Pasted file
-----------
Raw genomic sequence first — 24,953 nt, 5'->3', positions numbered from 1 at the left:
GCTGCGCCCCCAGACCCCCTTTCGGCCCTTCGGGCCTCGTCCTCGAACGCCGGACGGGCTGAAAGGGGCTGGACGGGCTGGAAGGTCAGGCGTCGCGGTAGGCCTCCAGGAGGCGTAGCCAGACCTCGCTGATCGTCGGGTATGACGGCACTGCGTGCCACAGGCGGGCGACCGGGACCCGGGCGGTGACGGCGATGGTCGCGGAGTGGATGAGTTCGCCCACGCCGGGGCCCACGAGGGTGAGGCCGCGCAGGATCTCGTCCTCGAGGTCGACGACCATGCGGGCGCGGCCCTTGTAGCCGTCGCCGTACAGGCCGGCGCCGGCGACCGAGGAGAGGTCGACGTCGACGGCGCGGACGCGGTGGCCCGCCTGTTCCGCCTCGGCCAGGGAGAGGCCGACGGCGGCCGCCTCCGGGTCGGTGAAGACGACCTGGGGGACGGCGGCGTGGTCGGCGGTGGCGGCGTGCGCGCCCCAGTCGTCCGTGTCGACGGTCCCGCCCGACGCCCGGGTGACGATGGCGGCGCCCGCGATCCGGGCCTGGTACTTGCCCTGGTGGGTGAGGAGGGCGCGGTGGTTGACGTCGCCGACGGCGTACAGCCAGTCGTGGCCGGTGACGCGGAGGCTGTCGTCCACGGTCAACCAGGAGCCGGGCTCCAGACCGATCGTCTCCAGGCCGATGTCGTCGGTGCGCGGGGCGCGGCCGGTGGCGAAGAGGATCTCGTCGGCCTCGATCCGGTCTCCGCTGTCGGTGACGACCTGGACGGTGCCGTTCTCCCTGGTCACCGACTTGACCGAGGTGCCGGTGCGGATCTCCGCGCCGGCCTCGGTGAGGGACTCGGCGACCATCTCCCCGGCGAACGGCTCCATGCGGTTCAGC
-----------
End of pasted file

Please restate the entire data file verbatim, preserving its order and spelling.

Raw genomic sequence first — 24,953 nt, 5'->3', positions numbered from 1 at the left:
GCTGCGCCCCCAGACCCCCTTTCGGCCCTTCGGGCCTCGTCCTCGAACGCCGGACGGGCTGAAAGGGGCTGGACGGGCTGGAAGGTCAGGCGTCGCGGTAGGCCTCCAGGAGGCGTAGCCAGACCTCGCTGATCGTCGGGTATGACGGCACTGCGTGCCACAGGCGGGCGACCGGGACCCGGGCGGTGACGGCGATGGTCGCGGAGTGGATGAGTTCGCCCACGCCGGGGCCCACGAGGGTGAGGCCGCGCAGGATCTCGTCCTCGAGGTCGACGACCATGCGGGCGCGGCCCTTGTAGCCGTCGCCGTACAGGCCGGCGCCGGCGACCGAGGAGAGGTCGACGTCGACGGCGCGGACGCGGTGGCCCGCCTGTTCCGCCTCGGCCAGGGAGAGGCCGACGGCGGCCGCCTCCGGGTCGGTGAAGACGACCTGGGGGACGGCGGCGTGGTCGGCGGTGGCGGCGTGCGCGCCCCAGTCGTCCGTGTCGACGGTCCCGCCCGACGCCCGGGTGACGATGGCGGCGCCCGCGATCCGGGCCTGGTACTTGCCCTGGTGGGTGAGGAGGGCGCGGTGGTTGACGTCGCCGACGGCGTACAGCCAGTCGTGGCCGGTGACGCGGAGGCTGTCGTCCACGGTCAACCAGGAGCCGGGCTCCAGACCGATCGTCTCCAGGCCGATGTCGTCGGTGCGCGGGGCGCGGCCGGTGGCGAAGAGGATCTCGTCGGCCTCGATCCGGTCTCCGCTGTCGGTGACGACCTGGACGGTGCCGTTCTCCCTGGTCACCGACTTGACCGAGGTGCCGGTGCGGATCTCCGCGCCGGCCTCGGTGAGGGACTCGGCGACCATCTCCCCGGCGAACGGCTCCATGCGGTTCAGC